On the feral side of finance

 

Sir, – Fintan O’Toole argues for the mooted business transaction tax (Opinion, January 17th). This awful idea was conceived by the same technocrats who have consistently misdiagnosed Europe’s problems, and who are protesting so volubly at the recent Standard & Poor’s downgrade of the EFSF. The downgrade was a warning that Brussels will only prolong the pain by strangling the business sector. That Ireland escaped the downgrade isn’t accidental; in standing with David Cameron to resist the Tobinistas, the Taoiseach is acting with foresight and courage.

Mr O’Toole shows no understanding that a robust financial sector might help Ireland to weather the storm, and emerge from it sooner. Indeed, it becomes clear that he lives in a bleak world where an industry’s merit is measured only by how much it contributes to the State; he grudgingly admits the IFSC is an important national asset, but only because it pays over €2 billion in taxes.

Despite this, the IFSC is diagnosed incurably feral. And the evidence? He mutters darkly about securitisation and shadow banking systems, and stops just short of blaming it for the Lehman collapse. The innuendo is balanced with just enough caveats to disguise a high-minded animus towards the sordid business of business generally (“Most of what it does is perfectly legitimate . . .”, “I’m not suggesting that any of this is unlawful”). In the end the objection boils down to two points: “it’s very hard to understand . . .” and “it is virtually unregulated. If those two things don’t ring a bell, you haven’t been paying attention to the origins of the financial crisis”.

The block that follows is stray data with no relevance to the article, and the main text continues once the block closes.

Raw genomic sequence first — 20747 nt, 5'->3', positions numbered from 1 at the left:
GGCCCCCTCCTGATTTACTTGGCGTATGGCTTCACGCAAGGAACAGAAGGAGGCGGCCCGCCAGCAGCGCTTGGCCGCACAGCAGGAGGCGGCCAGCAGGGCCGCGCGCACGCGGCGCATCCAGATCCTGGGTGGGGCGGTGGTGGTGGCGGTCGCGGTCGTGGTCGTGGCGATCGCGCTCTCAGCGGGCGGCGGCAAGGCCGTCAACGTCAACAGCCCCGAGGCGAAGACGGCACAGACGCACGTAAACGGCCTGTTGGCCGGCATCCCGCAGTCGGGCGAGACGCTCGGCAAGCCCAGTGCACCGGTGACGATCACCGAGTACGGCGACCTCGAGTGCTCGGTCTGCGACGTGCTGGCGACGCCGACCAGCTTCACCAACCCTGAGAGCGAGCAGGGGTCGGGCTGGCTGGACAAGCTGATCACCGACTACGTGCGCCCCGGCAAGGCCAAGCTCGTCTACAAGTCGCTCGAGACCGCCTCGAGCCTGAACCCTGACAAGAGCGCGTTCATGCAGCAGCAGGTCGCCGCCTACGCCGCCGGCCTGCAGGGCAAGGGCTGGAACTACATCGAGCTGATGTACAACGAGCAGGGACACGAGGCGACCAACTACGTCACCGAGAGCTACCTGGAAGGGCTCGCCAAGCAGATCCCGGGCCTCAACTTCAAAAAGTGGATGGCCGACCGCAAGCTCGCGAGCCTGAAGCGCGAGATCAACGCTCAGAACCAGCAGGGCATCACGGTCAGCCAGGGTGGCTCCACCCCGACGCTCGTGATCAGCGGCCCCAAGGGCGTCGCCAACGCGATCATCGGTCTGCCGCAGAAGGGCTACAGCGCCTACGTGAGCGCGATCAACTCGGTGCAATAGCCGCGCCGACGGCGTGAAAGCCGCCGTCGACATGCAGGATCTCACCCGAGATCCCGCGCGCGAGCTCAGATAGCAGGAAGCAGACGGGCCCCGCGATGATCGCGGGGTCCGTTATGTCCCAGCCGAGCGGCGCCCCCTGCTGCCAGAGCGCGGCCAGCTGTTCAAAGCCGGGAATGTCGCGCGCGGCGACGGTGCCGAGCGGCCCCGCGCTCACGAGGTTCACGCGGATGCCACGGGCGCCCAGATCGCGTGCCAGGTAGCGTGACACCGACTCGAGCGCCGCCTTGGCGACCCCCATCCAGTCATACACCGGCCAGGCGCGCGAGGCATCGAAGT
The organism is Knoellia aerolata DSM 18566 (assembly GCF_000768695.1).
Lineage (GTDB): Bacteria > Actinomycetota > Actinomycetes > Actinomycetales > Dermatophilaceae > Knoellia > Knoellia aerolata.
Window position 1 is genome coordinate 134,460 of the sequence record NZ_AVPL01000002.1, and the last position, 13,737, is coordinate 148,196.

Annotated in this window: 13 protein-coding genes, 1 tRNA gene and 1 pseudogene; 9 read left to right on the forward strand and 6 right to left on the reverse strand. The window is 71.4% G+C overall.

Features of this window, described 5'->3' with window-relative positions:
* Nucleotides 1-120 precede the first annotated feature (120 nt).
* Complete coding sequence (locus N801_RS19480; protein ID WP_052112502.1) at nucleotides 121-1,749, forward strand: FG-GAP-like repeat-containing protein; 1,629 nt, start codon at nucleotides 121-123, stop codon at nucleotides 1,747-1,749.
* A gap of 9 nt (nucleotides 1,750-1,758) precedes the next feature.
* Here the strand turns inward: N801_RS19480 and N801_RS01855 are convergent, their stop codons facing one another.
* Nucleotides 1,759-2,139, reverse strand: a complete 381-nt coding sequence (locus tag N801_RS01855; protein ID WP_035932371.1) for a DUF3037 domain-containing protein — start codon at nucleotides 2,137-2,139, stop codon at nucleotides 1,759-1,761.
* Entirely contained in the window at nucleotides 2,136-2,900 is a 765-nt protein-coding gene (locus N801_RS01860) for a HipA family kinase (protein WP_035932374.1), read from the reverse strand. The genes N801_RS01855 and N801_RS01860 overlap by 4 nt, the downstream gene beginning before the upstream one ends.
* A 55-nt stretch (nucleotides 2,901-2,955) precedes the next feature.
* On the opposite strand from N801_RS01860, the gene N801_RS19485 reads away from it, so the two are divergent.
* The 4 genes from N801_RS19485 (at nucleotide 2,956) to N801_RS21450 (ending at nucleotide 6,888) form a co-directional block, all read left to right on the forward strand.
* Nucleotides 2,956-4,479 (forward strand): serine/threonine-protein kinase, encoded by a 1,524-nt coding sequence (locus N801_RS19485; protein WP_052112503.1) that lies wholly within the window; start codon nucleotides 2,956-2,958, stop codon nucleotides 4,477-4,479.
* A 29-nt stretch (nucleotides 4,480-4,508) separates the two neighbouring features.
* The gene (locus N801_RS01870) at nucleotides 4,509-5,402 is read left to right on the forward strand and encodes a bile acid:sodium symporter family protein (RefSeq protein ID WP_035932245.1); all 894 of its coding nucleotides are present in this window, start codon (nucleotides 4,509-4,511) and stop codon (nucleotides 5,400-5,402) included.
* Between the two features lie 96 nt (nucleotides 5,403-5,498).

How many times must this statist canard be repeated? A rash of worldwide mal-investments caused the current crises; loose regulation didn’t help, but the chief villain of this drama is the State and its disastrous intervention at the start and end of the bubble. No market, no matter how tyrannically regulated, can act sensibly when flooded with easy credit by central banks. After the crash, further State intervention, in the form of belated regulation or populist taxes, is not only useless but harmful; free markets regulate themselves mercilessly by the failure of bad companies. When that correction is postponed we get deepening recessions. The moral hazard created by State bailouts makes nonsense of State regulation past and future.

How tragic that Europe’s response to the current crises, just as China and India are throwing off the shackles of a moribund socialism, is greater centralisation and tax-funded expansion of the state.

The result is that western Europe’s share of world GDP, which has declined from 36 per cent in 1974 to 24 per cent today, will continue to drop. What is truly feral here is the chilling hostility to free markets, a hostility Mr O’Toole echoes too complacently. – Yours, etc,

AIDAN HARTE,

Northumberland Road,

Ballsbridge, Dublin 4.